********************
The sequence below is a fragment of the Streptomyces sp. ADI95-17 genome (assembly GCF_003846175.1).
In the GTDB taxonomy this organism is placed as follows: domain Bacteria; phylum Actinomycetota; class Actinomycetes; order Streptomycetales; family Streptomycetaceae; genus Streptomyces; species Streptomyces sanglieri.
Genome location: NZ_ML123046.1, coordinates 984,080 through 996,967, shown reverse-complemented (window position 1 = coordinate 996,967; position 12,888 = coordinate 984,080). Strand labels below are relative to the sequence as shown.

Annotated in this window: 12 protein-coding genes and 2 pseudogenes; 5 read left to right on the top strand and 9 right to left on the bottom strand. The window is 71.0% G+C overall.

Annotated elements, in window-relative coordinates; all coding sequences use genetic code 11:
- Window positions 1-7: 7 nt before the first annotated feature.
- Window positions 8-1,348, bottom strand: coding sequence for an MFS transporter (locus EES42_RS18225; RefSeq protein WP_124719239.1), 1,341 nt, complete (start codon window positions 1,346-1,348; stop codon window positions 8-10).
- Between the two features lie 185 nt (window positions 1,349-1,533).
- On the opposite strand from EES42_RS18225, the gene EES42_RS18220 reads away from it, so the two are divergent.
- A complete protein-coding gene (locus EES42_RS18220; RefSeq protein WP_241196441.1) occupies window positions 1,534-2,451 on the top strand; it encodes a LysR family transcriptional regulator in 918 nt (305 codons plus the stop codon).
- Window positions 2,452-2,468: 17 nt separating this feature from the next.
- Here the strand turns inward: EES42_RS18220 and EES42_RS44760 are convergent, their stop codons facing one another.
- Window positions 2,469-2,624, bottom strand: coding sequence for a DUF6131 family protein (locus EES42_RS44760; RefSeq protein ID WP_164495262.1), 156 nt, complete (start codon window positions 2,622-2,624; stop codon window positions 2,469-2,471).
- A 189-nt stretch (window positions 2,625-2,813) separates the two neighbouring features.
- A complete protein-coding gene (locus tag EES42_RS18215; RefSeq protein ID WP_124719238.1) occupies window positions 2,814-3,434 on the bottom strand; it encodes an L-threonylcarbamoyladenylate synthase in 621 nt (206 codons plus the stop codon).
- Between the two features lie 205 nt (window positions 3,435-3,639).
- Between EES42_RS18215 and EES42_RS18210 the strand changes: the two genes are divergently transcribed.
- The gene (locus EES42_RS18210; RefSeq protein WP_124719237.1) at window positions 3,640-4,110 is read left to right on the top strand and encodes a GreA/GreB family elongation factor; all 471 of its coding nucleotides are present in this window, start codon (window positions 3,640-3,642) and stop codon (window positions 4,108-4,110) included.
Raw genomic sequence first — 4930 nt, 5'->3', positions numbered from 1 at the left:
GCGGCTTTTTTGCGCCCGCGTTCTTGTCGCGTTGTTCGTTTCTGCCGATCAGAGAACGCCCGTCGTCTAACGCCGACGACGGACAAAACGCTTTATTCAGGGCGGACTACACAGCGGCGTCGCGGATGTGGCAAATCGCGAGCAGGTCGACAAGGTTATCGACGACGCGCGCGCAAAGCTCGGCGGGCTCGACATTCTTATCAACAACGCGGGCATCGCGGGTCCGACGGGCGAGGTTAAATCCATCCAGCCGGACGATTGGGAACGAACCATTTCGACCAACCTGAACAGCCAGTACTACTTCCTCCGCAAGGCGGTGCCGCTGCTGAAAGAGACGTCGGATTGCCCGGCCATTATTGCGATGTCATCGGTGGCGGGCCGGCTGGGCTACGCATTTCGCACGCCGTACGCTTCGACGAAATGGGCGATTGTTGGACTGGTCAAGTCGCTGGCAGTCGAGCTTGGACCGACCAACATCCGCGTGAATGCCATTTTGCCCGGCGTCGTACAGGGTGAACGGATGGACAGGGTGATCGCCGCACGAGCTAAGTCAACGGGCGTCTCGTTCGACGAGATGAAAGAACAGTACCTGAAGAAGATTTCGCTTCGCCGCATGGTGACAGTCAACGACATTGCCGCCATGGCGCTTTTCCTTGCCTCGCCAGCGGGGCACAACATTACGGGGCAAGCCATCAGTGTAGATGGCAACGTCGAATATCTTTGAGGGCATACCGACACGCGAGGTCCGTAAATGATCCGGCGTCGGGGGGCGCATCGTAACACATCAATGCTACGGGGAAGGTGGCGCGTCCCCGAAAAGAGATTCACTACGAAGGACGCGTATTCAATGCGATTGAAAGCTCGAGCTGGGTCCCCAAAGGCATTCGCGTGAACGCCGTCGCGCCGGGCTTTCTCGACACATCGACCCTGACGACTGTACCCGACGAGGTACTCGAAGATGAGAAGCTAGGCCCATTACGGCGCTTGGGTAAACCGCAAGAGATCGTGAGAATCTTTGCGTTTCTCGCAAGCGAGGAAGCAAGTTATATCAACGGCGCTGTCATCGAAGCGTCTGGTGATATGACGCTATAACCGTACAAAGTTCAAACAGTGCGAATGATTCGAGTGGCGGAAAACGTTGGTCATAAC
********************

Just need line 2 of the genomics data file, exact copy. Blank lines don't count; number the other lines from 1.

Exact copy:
In the GTDB taxonomy this organism is placed as follows: domain Bacteria; phylum Actinomycetota; class Actinomycetes; order Streptomycetales; family Streptomycetaceae; genus Streptomyces; species Streptomyces sanglieri.